05 December 2023
Wind propulsion specialist Airseas has achieved an important technical milestone in the sea trials of its Seawing Kite system by successfully validating traction flights on Louis Dreyfus Armateurs’ vessel Ville de Bordeaux.
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Airseas said that the company has now demonstrated that the wind propulsion kite system is working as planned, providing its first tonnes of traction that will help reduce the ship’s fuel consumption and emissions.
With automated take-off and landing also fully functional, the next phases of the sea trials will focus on testing dynamic flying, which allows the kite system to maximize its traction power, as well as gathering performance data and fine-tuning the automated flight system.
Kite System Trials
The validation of traction flights is the latest achievement in the technology’s ongoing sea trials, which are taking place during the Ville de Bordeaux’s commercial operations between Europe and the United States. These trials aim to test the Seawing kite system, which was developed with expertise in flight control and automation from the aerospace sector, and validate its performance.
The thorough transatlantic trials are conducted by a team of Airseas engineers on board, with the support of Louis Dreyfus Armateurs, which operates the Ville de Bordeaux, and Airbus, which charters the vessel to transport aircraft components.
The completion of this technical milestone also marks an important step towards the industrialization of the kite system, with planning well underway to build a factory in Nantes in 2026. Airseas is scaling up its company to meet the demand for the solution, with commitments from major shipping lines such as K Line, with whom Airseas has a 20-year agreement, with options for the Seawing to be installed on up to 51 of its vessels in total.
“We are immensely proud of the technical achievements that we have accomplished so far in our sea trials, and there is more to come. This latest milestone is a particularly important moment for the teams both on board and ashore, who have been working tirelessly to take this innovative system from concept to reality,”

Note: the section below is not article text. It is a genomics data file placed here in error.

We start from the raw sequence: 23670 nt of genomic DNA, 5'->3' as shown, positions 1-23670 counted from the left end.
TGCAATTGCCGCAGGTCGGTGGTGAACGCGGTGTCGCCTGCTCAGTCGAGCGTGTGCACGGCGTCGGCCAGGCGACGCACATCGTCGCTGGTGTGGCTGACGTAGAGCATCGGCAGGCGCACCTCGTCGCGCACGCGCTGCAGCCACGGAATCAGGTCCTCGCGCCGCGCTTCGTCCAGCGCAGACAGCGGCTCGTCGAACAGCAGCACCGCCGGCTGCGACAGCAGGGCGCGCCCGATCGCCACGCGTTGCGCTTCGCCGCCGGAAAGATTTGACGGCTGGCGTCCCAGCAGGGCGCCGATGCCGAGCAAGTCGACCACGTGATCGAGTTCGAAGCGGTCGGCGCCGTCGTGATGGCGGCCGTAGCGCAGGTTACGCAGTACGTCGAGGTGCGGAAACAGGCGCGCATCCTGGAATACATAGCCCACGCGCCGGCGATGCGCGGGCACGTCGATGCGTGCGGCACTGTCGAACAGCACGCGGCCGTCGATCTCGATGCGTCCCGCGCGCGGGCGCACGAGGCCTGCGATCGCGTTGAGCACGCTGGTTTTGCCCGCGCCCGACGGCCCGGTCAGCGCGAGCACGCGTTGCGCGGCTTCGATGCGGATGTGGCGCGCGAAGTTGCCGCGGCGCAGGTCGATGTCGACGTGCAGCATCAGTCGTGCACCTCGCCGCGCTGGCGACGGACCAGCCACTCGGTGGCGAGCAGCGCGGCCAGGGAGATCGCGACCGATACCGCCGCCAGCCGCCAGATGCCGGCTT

“Now we are moving forward with the renewed confidence that the Seawing works as planned, and we are excited to progress the trials and improve the kite’s performance in the coming weeks and months.”Vincent Bernatets, CEO and Co-Founder, Airseas
Stéphanie Lesage, General Counsel and Corporate Secretary at Airseas, said the new achievement marks the progress in wind propulsion for shipping and demonstrates technology readiness at a crucial tipping point for maritime decarbonization.
“With IMO and the EU both putting owners and charterers under greater pressure to reduce their greenhouse gas emissions, the time to act is now. We are dedicated to helping the industry harness the free and widely available energy of the wind to help reduce the climate impact of shipping, helping them not only comply with regulations, but also do good for society and the planet,”Stéphanie Lesage, General Counsel and Corporate Secretary at Airseas
Japanese shipping company Kawasaki Kisen Kaisha (K Line) completed the installation of the first Seawing kite system on a Capesize bulk carrier at the end of 2022.
The second vessel to feature a Seawing will be a newbuild LNG-fuelled 210,000 dwt bulk carrier, which is currently being built at Nihon Shipyard. According to the Japanese shipowner, the installation will follow upon the vessel’s delivery, which is scheduled for 2024.
In July 2022, the company confirmed orders for three additional Seawing kite systems, bringing to a total of five the number of its vessels that will use Airseas’ wind propulsion technology to reduce their emissions.
At the end of March 2023, K Line revealed that it has reached a deal with compatriot electric utility Electric Power Development (J-POWER) to install the Seawing on a coal carrier.
The vessel in question is Corona Citrus, an 88,000 DWT-type special coal carrier chartered out to J-POWER.
The bow windshield first invented by Japan’s Mitsui OSK Lines (MOL) could be set to go mainstream with news that two of the world’s largest liners have been installed on a flagship in its fleet.
In principle, the equipment plays the role of a windshield and aims at improving the ship’s aerodynamics, similar to an air dam incorporated into a semi-truck design. At first, the design seemed odd. Now they are standard for long-haul trucks. Therefore, the shipping industry can benefit as well by reducing its fuel consumption and its greenhouse gas emissions.